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CITY SLICKERS - How About Some Laughs?

Yes, even this reviewer runs out of gas when it comes to the state of the world, and whenever Yours truly gets there, it is time to watch and review COMEDY.

First up? City Slickers, the 1991 offering from Ron Underwood.

Unless you were a resident of a Black Ops site, and receiving daily waterboarding treatments in the early 90s, you saw City Slickers. The film, a tale of the mid-life crisis of a Manhattan Yuppie (Billy Crystal as Mitch Robbins) is funny from the first frame of film.

Yes, that's how old the movie is. It was shot on 35mm.

City Slickers opens at 5:16am in an apartment on Roosevelt Island, an outpost on the eastern side of Manhattan. Mitch receives a call from his mother, who, right on cue, phones EXACTLY at the moment of Mitch's birth. She takes him through the process ("And right at 5:16am . . . out you came!).

In the early 90s, a gondola was the only possible way to access and leave Roosevelt Island. This single car tram deposited residents at 59th Street and 1st Avenue. Queens was accessible via car and bus, but that was the ultimate indirect method of travel.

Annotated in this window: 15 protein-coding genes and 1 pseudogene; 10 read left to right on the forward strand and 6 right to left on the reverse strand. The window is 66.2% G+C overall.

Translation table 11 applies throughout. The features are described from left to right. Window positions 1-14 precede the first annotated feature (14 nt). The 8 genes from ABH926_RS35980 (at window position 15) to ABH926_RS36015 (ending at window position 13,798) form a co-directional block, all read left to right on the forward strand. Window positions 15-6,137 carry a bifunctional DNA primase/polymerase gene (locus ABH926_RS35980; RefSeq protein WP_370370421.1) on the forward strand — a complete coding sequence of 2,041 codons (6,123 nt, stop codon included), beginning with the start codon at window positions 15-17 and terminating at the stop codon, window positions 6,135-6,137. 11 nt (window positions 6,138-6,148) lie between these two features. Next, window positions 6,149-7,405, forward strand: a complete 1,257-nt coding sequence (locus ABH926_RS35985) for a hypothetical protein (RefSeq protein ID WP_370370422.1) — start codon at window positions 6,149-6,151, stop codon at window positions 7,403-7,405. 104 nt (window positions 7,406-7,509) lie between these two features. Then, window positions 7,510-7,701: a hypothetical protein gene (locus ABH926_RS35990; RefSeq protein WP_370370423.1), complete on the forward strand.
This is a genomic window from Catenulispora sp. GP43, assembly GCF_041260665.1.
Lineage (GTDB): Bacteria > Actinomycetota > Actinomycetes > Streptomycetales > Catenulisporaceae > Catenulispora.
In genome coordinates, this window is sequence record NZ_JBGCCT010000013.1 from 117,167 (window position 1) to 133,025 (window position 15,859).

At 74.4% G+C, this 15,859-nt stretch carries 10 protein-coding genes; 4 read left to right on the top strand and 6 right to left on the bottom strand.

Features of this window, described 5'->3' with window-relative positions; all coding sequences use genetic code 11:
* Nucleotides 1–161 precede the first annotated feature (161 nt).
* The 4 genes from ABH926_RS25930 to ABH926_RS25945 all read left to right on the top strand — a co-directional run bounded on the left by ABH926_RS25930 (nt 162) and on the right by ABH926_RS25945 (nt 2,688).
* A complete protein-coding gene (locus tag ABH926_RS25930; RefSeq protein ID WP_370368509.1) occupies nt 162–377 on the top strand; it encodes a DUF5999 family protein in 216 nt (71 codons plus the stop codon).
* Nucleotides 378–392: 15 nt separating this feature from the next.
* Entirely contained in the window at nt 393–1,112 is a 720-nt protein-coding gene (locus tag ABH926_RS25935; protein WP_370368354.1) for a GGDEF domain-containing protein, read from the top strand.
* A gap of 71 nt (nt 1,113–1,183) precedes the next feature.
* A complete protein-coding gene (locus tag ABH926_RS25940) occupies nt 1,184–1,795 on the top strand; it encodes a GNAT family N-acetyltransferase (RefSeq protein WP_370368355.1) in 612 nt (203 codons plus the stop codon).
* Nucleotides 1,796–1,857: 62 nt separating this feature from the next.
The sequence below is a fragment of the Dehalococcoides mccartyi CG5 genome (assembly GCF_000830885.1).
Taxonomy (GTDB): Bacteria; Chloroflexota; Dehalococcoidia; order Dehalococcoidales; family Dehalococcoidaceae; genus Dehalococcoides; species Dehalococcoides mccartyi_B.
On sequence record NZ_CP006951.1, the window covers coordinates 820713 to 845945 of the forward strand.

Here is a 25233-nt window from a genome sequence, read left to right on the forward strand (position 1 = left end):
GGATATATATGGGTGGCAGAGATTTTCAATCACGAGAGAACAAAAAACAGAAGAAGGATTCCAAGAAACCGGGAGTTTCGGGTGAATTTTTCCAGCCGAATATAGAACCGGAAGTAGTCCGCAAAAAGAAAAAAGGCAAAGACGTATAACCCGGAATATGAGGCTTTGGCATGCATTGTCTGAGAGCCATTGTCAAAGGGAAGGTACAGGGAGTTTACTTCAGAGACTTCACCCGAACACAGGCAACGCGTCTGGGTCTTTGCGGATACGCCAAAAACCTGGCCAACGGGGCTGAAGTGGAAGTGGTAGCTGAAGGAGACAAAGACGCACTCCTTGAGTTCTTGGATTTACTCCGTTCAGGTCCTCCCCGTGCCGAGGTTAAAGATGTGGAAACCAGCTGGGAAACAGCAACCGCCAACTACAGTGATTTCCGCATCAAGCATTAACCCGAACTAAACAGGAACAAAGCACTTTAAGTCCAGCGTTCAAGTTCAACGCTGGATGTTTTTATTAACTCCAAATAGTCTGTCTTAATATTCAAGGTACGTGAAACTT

After the open, which tips the trope of Mitch Robbin's mid-life depression, he takes the gondola and spends the trip staring up at the very bald commuter in front of him.

His birth day just gets worse. His boss (the always funny Jeffrey Tambor) demotes him; he delivers a talk to his son's (Jake Gyllenhaal!) 5th grade class which deteriorates into a remorseful lament on the rapid passage of time; and his party crashes when friend, Phil Berquist (Daniel Stern), gets outed as a philanderer.

Thank God for his wife, Barbara, the vastly under-appreciated Patricia Wettig. She snaps, "Gooooooood party!" during the clean-up. Mrs. Robbins INSISTS Mitch accept his other good friend's (Bruno Kirby [sigh] as sporting goods store owner, Ed Furillo) birthday present.

Which is two weeks driving cattle from New Mexico to Colorado.

No, not in a truck.

On horseback.

With real cows.

And real cowboys.

Mitch, Ed, and Phil go. They are met by a Who's Who of 90s comedy character actors; Jack Palance (Academy Award as Best Supporting Actor), Josh Mostel, David Paymer, Kyle Secor, Phill Lewis, Bill Henderson (Yes. I know he's a jazz musician.), and Helen Slater.

And off they go to Colorado, cattle in tow.

On the way, there are a few corpses, a broken leg, a barroom brawl without the bar, a birth, a death, a deluge of Biblical proportions, a few rescues both physical and spiritual, a new romance, and enough epiphanies to fill a liturgical calendar.

City Slickers is a classic.

Most important? It holds up well, and is funny to this day.

And good God, do we need that.

Pluto TV

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